CFM International will walk away from Le Bourget with orders for more than 1,000 of its Leap next-generation narrowbody turbofans for the Airbus A320neo family.

The order deluge follows 18 months of drought since a deal with Comac to make the Leap the sole engine of choice for the C919. During that time, competitor Pratt & Whitney has netted a steady stream of deals for its PW1100G geared turbofan on the Airbus aircraft, giving rise to the suggestion that CFM had perhaps lost the magic touch that allowed it to capture 60% of the narrowbody market with the CFM56 engine.

P&W did not walk away from Paris empty handed, however. The company secured 20 more orders for its PW1500G engine for the Bombardier CSeries and several hundred more orders for its A320neo versions of the engine. Officials knew the pre-Paris monopoly, which gave them several hundred of the first Neo orders, and made it launch engine, would not continue indefinitely. "We know it's not going to be 100% going forward," said P&W president Dave Hess, before the show. Overall, the company reports 900 firm and 500 options for the three members of the PurePower geared engine family as of 23 June.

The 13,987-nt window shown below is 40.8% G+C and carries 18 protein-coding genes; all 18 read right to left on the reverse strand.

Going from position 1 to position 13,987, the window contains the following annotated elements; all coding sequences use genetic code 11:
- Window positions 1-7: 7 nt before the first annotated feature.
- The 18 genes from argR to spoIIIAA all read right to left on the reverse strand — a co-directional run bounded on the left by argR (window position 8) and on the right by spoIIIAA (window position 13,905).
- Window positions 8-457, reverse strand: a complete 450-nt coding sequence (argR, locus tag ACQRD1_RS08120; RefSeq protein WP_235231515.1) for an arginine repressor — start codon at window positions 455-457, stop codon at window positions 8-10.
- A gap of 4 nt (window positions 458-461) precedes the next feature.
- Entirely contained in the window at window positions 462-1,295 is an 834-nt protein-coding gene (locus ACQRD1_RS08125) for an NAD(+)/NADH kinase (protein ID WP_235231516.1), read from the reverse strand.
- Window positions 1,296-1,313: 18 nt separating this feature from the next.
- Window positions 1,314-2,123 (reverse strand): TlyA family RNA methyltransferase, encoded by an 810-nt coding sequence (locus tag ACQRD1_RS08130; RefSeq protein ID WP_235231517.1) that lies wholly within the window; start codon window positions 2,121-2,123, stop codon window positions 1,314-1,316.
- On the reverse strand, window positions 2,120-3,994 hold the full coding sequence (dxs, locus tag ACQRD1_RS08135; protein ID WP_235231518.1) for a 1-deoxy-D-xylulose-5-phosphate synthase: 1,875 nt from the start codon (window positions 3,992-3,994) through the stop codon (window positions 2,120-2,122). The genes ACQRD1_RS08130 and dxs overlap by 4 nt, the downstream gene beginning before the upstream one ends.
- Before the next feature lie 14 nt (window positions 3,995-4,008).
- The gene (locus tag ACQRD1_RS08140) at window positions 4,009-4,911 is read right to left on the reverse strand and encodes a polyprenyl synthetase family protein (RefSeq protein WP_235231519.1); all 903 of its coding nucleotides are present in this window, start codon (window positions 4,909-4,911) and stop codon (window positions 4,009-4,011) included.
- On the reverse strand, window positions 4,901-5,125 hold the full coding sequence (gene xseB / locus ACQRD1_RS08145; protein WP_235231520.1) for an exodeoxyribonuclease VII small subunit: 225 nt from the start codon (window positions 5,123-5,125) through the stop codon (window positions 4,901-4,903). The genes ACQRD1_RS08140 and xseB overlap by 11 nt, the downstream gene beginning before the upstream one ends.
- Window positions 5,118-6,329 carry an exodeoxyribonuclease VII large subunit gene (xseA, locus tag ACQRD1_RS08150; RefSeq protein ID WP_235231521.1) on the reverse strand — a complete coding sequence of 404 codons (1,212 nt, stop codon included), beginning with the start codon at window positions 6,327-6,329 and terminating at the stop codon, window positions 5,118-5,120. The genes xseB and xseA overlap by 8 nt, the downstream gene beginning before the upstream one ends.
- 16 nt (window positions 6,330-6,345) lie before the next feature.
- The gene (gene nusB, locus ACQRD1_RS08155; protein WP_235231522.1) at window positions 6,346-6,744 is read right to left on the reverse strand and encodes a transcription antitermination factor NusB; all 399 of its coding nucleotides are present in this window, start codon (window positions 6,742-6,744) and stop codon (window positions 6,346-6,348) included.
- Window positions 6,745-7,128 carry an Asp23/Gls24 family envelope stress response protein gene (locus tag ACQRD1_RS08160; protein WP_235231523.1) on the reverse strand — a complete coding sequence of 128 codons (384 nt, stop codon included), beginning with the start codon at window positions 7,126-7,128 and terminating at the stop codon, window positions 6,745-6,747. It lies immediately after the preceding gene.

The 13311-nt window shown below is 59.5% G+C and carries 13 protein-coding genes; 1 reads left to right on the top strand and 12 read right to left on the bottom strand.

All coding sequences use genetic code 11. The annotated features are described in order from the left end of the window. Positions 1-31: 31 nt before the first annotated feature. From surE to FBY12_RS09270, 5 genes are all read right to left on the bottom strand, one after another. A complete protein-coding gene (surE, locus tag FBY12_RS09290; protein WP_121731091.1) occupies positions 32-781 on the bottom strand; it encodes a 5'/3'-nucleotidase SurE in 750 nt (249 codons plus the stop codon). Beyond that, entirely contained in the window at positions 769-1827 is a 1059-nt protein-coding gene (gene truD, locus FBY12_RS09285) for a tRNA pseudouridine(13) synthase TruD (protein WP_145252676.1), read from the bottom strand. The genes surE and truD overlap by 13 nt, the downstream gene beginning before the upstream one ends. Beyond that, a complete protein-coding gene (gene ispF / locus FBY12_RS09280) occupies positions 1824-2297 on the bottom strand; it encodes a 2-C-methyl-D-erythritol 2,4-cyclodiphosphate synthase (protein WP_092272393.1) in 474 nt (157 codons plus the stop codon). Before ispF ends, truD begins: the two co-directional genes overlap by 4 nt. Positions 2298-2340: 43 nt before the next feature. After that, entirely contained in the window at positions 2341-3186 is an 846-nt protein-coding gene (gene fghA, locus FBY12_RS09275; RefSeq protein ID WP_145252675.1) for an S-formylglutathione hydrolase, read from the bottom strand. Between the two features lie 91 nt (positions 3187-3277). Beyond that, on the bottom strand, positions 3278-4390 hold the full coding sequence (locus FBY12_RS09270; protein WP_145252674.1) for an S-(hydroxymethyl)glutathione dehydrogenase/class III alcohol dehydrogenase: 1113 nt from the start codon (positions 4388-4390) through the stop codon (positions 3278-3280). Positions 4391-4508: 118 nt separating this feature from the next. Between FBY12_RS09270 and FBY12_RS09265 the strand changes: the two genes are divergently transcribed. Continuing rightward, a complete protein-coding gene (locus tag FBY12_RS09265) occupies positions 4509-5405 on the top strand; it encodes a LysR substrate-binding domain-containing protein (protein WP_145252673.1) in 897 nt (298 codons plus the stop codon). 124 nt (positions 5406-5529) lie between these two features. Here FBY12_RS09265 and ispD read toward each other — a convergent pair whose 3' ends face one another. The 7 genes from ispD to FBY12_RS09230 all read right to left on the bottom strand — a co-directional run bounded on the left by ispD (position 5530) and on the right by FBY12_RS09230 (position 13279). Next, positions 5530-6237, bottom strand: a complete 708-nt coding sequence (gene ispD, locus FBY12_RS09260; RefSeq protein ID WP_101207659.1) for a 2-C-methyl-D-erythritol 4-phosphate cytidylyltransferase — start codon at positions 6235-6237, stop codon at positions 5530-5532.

Aside from the orders, Hess made news at the show with the announcement that on 20 June engineers had succeeded with the first test flight of the second pre-production PW1524G engine prototype, one week ahead of schedule.

Hess made it clear that P&W is going to be busy going forward, with 14 test engines running by the end of the year for the CSeries and the Mitsubishi MRJ regional, which uses a slightly smaller thrust-class geared turbofan.

CFM, meanwhile, came to the show reporting a surprisingly quick start-up of its second and almost-final complete core section for Leap-X1A, which officials says is an indicator of an engine "that wants to run". Other portions of the engine are also maturing in unison to support a 2013 first engine to test schedule.

Source: Flight International